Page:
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Metaontology

Edited by Frederique Janssen-Lauret (Nottingham University)
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Summary

Whereas ontology is concerned with the nature of reality in general, metaontology is concerned with the nature of ontology— whether its questions have substantive and tractable answers, and if so, how best to answer them. More broadly, what we might call ‘metametaphysics’ investigates the prospects and methodology of metaphysics.

Key works Classic works include Ayer 1946Carnap 1950, and Quine 1961. A collection of more recent work can be found in Chalmers et al 2009
Introductions Eklund 2006, Manley 2009, Thomasson 2012
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  1. Jonas Åkerman (2009). Perspectival Thought: A Plea for Moderate Relativism. [REVIEW] Review of Metaphysics 62 (4).
  2. D. P. B. (1964). Essays in Ontology. Review of Metaphysics 17 (4):638-638.
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  3. Elizabeth Barnes (2009). Review of David Chalmers, David Manley, Ryan Wasserman (Eds.), Metametaphysics: New Essays on the Foundations of Ontology. [REVIEW] Notre Dame Philosophical Reviews 2009 (10).
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  4. Helen Beebee (2010). Metametaphysics. The Philosophers' Magazine 50:24-25.
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  5. S. Berry (2015). The Construction of Logical Space, by Augustin Rayo. Mind 124 (496):1375-1379.
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  6. H. G. Callaway (1995). Review: Baltzer, Erkenntnis Als Relationengeflecht, Kategorien Bei Charles S. Peirce. [REVIEW] Transactions of the C.S. Peirce Society (2):445-453.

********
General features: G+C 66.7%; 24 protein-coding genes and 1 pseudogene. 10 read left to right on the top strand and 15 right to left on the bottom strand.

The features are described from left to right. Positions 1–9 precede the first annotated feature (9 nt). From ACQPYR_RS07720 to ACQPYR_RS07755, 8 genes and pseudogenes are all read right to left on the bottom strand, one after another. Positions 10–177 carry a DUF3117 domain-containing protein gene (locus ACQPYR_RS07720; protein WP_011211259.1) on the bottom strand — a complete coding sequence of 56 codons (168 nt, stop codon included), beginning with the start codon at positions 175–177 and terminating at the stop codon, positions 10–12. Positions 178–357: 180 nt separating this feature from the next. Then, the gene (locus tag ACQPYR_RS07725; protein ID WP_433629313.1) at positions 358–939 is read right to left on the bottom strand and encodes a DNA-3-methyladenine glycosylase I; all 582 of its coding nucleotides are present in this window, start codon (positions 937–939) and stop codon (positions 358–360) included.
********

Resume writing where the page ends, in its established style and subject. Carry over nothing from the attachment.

This book arose from the author’s recent dissertation written under the Gerhard Schönrich at Munich. It focuses on Peirce’s theory of categories and his epistemology. According to Baltzer, what is distinctive in Peirce’s theory of knowledge is that he reconstrues objects as “knots in networks of relations.” The phrase may ring a bell. It suggests a structuralist interpretation of Peirce, influenced by the Munich environs. The study aims to shows how Peirce’s theory of categories supports his theory of knowledge and (...)
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  7. Mihirvikash Chakravarti (1972). Metaphilosophical and Model Philosophical Questions. Centre of Advanced Study in Philosophy, Visva-Bharati.
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  8. Patricia Smith Churchland (1974). Logical Form and Ontological Decisions. Journal of Philosophy 71 (17):599-600.
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  9. Josef Donat (1944). Ontologia. Herder.
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  10. James M. DuBois (1992). Handbook of Metaphysics and Ontology. Review of Metaphysics 46 (2):391-392.
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  11. Zhao Dunhua (2006). Metaphysics in China and in the West: Common Origin and Later Divergence. Frontiers of Philosophy in China 1 (1):22-32.
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  12. Matti Eklund (2012). Multitude, Tolerance and Language-Transcendence. Synthese 187 (3):833-847.
    Rudolf Carnap's 1930s philosophy of logic, including his adherence to the principle of tolerance, is discussed. What theses did Carnap commit himself to, exactly? I argue that while Carnap did commit himself to a certain multitude thesis—there are different logics of different languages, and the choice between these languages is merely a matter of expediency—there is no evidence that he rejected a language-transcendent notion of fact, contrary to what Warren Goldfarb and Thomas Ricketts have prominently argued. (In fact, it is (...)
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  13. Hartry Field (1993). The Conceptual Contingency of Mathematical Objects. Mind 102 (406):285-299.
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  14. Hartry Field (1988). Realism, Mathematics and Modality. Philosophical Topics 16 (1):57-107.
  15. Hartry Field (1980). Science Without Numbers. Princeton University Press.
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  16. Kit Fine (2002). The Limits of Abstraction. Oxford University Press.